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Breed Profile: Saint Bernard

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Saint Bernard Dog Breed Photo - Picture of Saint Bernard Dog Breed Photo © Oni Saints on flickr

Group:

Working

History:

The Saint Bernard is a legendary hero of the Swiss Alps. Dating back over 1000 years, the exact origin of the breed is not certain. Some sources suggest that Saints emerged from large Asian dogs brought to Switzerland (perhaps the Tibetan Mastiff or similar) that were bred with native Swiss dogs.

The breed was named for Archdeacon Bernard de Menthon, who founded a Hospice in the Swiss Alps as a refuge for travelers. For centuries they were developed by the Monks as companions, watchdogs and workers that saved thousands of human lives by finding and assisting lost or injured travelers in the Swiss Alps.

Size:

Weight: 130-180 pounds
Height: 25.5 to 27.5 inches at the shoulder

Coats and Colors:

Coats: may be short and smooth or long and silky
Colors: White with red, brown or brindle markings; black "mask" typically seen

Health Problems:

Responsible breeders strive to maintain the highest breed standards as established by kennel clubs like the AKC. Dogs bred by these standards are less likely to inherit health conditions. However, some hereditary health problems can occur in the breed. The following are some conditions to be aware of:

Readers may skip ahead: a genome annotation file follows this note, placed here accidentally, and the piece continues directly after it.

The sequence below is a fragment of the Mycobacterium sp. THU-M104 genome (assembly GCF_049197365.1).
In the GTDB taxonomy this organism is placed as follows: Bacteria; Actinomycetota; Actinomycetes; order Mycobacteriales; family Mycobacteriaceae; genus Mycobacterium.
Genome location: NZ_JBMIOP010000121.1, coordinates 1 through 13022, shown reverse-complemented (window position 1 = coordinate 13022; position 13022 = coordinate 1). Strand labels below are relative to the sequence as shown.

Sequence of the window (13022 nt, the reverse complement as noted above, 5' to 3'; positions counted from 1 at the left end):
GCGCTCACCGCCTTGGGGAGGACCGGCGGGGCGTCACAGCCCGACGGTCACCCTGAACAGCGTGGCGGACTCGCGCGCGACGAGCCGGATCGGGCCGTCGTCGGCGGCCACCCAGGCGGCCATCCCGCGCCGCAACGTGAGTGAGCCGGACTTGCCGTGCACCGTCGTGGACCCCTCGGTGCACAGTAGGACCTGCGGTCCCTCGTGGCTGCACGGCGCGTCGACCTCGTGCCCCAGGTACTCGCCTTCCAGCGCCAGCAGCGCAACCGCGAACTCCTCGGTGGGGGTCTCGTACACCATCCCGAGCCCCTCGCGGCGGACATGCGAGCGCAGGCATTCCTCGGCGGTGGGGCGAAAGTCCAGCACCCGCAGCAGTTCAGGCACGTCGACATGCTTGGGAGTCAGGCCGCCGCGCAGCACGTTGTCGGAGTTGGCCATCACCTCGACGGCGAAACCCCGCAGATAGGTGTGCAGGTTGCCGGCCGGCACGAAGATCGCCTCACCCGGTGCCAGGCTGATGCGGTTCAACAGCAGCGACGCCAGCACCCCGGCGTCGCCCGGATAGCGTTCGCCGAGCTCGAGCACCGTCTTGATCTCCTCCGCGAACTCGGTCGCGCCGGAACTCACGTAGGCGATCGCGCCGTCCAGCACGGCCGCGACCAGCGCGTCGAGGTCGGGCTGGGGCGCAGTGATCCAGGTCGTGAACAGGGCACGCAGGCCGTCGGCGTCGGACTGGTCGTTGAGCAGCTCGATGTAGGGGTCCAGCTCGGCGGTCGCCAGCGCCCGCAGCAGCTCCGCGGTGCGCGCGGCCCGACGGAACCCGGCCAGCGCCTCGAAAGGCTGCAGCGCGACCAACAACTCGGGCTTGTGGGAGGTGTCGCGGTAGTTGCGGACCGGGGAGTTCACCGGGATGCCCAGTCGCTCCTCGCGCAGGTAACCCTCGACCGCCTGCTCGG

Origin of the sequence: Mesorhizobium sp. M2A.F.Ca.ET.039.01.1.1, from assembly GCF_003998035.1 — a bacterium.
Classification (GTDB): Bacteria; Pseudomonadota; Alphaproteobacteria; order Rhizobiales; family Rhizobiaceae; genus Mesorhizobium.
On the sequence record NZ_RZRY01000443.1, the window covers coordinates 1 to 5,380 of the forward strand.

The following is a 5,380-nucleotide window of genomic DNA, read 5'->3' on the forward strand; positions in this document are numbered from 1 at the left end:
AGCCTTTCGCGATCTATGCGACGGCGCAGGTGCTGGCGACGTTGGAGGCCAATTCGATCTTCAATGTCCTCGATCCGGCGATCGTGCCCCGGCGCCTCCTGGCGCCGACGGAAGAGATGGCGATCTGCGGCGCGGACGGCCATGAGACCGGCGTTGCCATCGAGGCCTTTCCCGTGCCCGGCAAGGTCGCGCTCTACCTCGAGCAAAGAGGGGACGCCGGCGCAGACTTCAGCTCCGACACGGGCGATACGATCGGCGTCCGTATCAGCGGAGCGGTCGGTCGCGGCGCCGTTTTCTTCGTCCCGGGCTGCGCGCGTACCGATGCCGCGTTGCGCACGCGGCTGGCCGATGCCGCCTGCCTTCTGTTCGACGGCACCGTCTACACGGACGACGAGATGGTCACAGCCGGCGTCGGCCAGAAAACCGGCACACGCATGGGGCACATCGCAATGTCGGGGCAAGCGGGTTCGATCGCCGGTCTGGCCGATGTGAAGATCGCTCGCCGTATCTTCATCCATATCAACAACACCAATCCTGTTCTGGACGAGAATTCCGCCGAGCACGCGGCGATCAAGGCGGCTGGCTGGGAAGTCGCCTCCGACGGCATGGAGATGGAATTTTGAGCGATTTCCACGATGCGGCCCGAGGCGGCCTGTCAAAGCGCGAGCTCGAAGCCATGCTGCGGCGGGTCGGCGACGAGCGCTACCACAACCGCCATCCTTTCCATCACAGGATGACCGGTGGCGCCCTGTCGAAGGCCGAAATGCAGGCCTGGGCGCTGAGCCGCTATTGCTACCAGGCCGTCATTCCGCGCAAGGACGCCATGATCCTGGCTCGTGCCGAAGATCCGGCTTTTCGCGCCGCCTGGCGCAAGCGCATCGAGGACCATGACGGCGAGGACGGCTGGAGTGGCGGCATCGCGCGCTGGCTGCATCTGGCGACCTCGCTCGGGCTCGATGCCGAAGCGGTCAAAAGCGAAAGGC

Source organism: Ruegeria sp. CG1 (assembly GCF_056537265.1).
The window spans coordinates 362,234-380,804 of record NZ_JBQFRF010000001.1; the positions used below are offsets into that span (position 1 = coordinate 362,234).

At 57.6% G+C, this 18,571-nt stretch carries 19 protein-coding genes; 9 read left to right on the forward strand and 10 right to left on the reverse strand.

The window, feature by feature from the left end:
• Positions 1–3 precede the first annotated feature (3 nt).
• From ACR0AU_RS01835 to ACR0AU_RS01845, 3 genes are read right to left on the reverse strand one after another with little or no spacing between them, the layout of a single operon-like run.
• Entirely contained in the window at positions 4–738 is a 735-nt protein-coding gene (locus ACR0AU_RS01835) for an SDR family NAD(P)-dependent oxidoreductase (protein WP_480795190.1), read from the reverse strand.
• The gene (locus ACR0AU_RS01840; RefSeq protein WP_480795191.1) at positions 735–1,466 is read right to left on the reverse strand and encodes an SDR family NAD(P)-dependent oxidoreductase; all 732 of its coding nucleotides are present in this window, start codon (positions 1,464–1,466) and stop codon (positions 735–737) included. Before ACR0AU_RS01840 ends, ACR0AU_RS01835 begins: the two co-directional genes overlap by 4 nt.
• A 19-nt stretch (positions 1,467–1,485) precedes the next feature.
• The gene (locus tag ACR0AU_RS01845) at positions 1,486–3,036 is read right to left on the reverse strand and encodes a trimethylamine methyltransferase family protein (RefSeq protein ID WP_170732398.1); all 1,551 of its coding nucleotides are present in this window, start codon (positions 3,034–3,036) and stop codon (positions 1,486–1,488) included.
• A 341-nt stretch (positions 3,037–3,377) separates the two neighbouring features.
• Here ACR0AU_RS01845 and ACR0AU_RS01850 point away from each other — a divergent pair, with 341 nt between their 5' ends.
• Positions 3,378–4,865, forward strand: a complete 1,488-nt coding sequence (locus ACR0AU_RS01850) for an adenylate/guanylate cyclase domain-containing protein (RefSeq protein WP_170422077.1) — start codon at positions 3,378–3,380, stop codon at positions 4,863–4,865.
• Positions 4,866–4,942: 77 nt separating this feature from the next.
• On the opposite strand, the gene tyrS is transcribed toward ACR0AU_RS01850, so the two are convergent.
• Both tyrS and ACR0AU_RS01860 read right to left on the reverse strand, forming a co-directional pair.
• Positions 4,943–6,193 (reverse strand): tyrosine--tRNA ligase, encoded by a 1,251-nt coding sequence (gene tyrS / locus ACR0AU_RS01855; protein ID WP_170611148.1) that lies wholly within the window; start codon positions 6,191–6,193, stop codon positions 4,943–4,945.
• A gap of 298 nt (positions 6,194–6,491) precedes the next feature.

About the Breed:

The Saint Bernard is among the largest of dog breeds, but is also one of the most lovable dogs around. This giant dog is muscular and powerful, yet gentle and loyal disposition. Take note that Saints are likely to be on the slobbery side, so you may need to keep a "drool rag" handy.

The Saint Bernard will either have a short, smooth coat or longer, silky coat. Both coats require routine grooming, though the long-haired variety should be brushed out more often. This breed has a relatively high shedding rate which can be controlled with regular hair brushing.

Like all dogs, proper training and socialization is important for Saints. Due to the dog's giant size, careful attention should be placed upon prevention of jumping, leaning and leash-pulling. Additionally, routine exercise is essential to keep your Saint fit and stimulated.

The Saint Bernard has a calm, gentle temperament and tends to get along quite well with children. However, the breed might not always realize its size, so be cautious at first. Overall, Saints have the natural instinct to protect and assist people, making them wonderful assistance dogs and family pets.


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